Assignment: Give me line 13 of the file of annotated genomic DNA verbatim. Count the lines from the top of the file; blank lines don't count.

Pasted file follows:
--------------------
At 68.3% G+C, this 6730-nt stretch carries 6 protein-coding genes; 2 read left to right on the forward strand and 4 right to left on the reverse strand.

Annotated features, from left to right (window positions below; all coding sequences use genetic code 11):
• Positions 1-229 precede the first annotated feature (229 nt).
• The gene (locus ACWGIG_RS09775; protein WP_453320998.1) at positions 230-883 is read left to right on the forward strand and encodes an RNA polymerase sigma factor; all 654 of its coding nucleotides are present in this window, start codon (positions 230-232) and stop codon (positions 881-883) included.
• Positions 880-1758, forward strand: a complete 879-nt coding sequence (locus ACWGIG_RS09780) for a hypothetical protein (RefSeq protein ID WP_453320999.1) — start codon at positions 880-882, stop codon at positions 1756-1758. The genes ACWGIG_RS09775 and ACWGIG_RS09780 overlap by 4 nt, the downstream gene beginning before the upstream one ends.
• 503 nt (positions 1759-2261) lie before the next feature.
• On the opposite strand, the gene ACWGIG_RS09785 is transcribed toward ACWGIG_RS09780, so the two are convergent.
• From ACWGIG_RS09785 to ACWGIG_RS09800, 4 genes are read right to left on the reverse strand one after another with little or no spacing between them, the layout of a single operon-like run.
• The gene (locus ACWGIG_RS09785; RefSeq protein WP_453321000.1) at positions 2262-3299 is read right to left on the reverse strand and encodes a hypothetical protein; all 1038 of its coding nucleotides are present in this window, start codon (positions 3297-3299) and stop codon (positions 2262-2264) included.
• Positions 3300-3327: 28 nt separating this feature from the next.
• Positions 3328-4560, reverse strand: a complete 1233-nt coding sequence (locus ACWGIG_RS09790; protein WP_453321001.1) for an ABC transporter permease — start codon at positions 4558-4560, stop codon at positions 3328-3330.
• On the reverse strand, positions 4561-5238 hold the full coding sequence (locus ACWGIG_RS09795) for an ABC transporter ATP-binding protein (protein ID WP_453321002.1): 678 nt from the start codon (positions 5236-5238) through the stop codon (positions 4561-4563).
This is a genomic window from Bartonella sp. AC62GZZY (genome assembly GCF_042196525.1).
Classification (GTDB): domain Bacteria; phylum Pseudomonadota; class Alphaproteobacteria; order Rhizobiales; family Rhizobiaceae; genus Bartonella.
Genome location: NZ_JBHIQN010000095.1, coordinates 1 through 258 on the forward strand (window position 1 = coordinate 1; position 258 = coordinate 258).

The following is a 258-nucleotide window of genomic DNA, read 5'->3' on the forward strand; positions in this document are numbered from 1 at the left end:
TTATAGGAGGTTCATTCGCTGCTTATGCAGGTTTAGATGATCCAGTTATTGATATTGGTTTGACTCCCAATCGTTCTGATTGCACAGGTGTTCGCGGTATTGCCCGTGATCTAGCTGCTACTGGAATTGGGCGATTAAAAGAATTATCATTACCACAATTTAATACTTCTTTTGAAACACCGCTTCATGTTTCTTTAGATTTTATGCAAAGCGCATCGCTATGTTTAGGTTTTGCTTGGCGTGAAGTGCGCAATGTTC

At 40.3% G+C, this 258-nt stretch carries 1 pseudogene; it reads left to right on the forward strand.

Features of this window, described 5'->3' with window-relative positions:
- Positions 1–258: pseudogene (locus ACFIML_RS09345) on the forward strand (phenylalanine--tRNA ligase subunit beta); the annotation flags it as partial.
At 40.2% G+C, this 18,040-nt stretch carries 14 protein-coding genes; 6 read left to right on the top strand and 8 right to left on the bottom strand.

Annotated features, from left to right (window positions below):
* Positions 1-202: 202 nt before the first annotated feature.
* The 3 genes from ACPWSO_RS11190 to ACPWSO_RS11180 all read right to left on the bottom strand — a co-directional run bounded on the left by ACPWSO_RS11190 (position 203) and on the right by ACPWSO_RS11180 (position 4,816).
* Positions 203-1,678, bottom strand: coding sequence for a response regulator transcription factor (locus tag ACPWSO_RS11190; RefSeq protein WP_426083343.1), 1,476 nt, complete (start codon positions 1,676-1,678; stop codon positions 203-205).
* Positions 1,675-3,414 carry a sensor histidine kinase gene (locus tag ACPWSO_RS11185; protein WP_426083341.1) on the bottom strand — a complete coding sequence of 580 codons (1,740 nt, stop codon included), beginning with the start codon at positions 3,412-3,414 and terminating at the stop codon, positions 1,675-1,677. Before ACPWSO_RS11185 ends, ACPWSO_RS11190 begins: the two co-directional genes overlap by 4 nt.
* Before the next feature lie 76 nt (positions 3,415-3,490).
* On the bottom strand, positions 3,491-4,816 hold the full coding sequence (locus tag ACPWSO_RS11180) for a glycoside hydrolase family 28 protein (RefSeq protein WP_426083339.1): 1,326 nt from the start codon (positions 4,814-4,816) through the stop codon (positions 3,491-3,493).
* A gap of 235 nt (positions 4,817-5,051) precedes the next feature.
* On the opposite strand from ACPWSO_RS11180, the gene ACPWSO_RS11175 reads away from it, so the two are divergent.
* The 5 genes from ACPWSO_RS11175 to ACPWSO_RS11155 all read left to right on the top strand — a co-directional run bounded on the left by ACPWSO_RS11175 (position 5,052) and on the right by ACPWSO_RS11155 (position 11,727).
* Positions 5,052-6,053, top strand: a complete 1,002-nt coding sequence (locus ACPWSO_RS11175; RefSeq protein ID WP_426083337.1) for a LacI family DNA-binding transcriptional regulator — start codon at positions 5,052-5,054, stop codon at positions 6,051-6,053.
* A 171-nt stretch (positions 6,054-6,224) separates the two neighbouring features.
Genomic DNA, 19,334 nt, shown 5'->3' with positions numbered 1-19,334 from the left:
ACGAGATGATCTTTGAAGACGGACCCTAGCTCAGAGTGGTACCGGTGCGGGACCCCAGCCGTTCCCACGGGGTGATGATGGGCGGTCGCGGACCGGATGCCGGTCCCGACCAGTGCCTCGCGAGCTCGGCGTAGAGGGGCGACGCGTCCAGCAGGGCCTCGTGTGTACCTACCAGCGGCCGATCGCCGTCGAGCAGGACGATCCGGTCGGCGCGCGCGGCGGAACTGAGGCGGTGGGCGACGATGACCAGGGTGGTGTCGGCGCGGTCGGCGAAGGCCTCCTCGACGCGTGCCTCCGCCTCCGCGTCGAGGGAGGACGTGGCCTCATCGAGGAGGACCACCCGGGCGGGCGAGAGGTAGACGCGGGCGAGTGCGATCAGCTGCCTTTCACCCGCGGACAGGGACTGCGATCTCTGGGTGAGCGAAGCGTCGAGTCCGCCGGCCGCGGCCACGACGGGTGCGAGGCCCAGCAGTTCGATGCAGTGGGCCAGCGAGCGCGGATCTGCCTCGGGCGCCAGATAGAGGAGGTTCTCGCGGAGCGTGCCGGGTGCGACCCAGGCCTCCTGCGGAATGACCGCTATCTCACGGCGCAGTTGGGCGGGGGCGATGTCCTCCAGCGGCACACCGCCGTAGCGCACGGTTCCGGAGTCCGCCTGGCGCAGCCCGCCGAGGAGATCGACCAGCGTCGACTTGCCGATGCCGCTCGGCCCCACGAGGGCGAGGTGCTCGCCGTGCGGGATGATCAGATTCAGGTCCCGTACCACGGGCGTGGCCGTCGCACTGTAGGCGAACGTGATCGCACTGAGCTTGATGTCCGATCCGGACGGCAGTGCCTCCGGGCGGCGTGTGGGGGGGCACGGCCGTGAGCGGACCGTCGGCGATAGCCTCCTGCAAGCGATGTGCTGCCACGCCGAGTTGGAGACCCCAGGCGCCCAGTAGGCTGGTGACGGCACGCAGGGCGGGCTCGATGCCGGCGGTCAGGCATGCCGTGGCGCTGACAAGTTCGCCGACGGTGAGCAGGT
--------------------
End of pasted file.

This is a genomic window from Bartonella sp. AC62GZZY (genome assembly GCF_042196525.1).